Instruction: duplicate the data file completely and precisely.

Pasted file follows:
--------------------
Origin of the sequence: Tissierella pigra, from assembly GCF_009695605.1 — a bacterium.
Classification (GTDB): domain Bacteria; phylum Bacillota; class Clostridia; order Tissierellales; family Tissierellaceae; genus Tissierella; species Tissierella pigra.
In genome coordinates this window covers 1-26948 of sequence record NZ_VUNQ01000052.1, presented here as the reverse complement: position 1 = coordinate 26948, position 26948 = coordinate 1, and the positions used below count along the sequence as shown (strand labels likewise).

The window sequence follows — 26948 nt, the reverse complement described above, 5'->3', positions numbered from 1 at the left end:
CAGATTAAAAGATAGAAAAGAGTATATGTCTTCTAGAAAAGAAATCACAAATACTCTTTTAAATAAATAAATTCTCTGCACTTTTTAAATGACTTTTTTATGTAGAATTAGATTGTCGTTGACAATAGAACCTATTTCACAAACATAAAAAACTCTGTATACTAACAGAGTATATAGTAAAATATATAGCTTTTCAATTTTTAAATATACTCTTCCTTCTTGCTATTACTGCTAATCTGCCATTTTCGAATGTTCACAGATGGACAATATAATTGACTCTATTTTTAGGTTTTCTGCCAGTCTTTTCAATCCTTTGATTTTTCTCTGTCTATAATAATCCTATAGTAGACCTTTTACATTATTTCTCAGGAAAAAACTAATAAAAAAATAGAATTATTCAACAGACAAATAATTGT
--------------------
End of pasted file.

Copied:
Origin of the sequence: Tissierella pigra, from assembly GCF_009695605.1 — a bacterium.
Classification (GTDB): domain Bacteria; phylum Bacillota; class Clostridia; order Tissierellales; family Tissierellaceae; genus Tissierella; species Tissierella pigra.
In genome coordinates this window covers 1-26948 of sequence record NZ_VUNQ01000052.1, presented here as the reverse complement: position 1 = coordinate 26948, position 26948 = coordinate 1, and the positions used below count along the sequence as shown (strand labels likewise).

The window sequence follows — 26948 nt, the reverse complement described above, 5'->3', positions numbered from 1 at the left end:
CAGATTAAAAGATAGAAAAGAGTATATGTCTTCTAGAAAAGAAATCACAAATACTCTTTTAAATAAATAAATTCTCTGCACTTTTTAAATGACTTTTTTATGTAGAATTAGATTGTCGTTGACAATAGAACCTATTTCACAAACATAAAAAACTCTGTATACTAACAGAGTATATAGTAAAATATATAGCTTTTCAATTTTTAAATATACTCTTCCTTCTTGCTATTACTGCTAATCTGCCATTTTCGAATGTTCACAGATGGACAATATAATTGACTCTATTTTTAGGTTTTCTGCCAGTCTTTTCAATCCTTTGATTTTTCTCTGTCTATAATAATCCTATAGTAGACCTTTTACATTATTTCTCAGGAAAAAACTAATAAAAAAATAGAATTATTCAACAGACAAATAATTGT